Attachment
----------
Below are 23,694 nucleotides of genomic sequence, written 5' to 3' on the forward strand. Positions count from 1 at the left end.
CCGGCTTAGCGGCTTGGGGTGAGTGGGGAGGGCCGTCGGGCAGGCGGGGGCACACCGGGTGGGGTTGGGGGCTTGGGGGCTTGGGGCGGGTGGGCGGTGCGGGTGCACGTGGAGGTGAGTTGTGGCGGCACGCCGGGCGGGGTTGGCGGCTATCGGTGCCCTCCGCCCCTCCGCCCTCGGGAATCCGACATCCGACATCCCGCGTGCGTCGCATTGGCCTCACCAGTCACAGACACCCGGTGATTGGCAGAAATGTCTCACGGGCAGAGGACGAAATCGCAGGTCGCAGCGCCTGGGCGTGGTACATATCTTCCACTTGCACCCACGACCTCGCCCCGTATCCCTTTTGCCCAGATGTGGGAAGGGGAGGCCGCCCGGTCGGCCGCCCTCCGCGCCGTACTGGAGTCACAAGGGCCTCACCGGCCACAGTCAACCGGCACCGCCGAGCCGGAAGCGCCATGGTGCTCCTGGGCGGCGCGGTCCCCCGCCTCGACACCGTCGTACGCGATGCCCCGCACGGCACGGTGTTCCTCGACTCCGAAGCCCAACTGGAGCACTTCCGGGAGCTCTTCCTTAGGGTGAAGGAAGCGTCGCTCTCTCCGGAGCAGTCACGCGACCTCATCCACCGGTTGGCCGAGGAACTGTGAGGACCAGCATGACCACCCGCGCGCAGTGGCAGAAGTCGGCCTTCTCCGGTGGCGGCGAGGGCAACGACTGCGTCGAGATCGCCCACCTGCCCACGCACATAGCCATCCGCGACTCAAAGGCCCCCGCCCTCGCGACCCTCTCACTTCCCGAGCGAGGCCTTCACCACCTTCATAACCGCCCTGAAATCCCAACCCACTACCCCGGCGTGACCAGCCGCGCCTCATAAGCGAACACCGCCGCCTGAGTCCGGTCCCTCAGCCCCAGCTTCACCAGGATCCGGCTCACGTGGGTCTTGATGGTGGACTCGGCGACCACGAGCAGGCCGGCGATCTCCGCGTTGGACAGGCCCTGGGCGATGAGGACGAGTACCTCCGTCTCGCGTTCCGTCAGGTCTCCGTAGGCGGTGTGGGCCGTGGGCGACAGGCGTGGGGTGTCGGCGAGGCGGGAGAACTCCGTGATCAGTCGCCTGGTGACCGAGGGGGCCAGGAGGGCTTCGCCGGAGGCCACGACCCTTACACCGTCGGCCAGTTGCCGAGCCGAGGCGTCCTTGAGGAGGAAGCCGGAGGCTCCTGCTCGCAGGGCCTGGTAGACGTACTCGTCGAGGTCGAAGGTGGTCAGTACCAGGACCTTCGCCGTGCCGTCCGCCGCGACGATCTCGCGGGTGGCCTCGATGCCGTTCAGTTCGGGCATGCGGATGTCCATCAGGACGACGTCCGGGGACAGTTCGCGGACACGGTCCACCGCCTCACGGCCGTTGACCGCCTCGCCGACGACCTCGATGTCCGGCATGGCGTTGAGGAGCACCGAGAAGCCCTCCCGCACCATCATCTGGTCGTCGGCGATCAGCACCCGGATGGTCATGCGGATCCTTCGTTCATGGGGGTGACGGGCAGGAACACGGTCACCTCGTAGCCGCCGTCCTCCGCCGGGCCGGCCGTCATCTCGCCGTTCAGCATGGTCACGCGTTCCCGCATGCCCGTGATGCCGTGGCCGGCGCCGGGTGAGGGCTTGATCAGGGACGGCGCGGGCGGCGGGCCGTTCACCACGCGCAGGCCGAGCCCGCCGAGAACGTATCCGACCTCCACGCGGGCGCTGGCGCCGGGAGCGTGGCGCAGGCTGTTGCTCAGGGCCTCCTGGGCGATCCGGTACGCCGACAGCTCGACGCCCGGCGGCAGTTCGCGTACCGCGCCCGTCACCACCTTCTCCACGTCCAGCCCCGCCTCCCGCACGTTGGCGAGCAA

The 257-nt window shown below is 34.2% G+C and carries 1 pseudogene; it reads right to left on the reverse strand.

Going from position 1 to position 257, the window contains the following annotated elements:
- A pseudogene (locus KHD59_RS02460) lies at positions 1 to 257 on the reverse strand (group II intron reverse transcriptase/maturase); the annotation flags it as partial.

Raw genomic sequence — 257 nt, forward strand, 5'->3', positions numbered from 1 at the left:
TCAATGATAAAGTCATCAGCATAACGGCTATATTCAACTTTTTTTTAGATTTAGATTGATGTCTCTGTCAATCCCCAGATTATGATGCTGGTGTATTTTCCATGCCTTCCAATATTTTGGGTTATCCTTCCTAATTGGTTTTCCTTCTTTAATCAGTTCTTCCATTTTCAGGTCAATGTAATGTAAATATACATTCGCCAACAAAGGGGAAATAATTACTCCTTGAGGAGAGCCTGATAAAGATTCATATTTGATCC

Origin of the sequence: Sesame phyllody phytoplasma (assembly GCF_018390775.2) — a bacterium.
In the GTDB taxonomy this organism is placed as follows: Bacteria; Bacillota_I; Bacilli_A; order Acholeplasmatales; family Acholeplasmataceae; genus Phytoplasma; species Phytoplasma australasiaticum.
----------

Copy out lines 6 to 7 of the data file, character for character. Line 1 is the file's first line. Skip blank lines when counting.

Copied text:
Raw genomic sequence — 257 nt, forward strand, 5'->3', positions numbered from 1 at the left:
TCAATGATAAAGTCATCAGCATAACGGCTATATTCAACTTTTTTTTAGATTTAGATTGATGTCTCTGTCAATCCCCAGATTATGATGCTGGTGTATTTTCCATGCCTTCCAATATTTTGGGTTATCCTTCCTAATTGGTTTTCCTTCTTTAATCAGTTCTTCCATTTTCAGGTCAATGTAATGTAAATATACATTCGCCAACAAAGGGGAAATAATTACTCCTTGAGGAGAGCCTGATAAAGATTCATATTTGATCC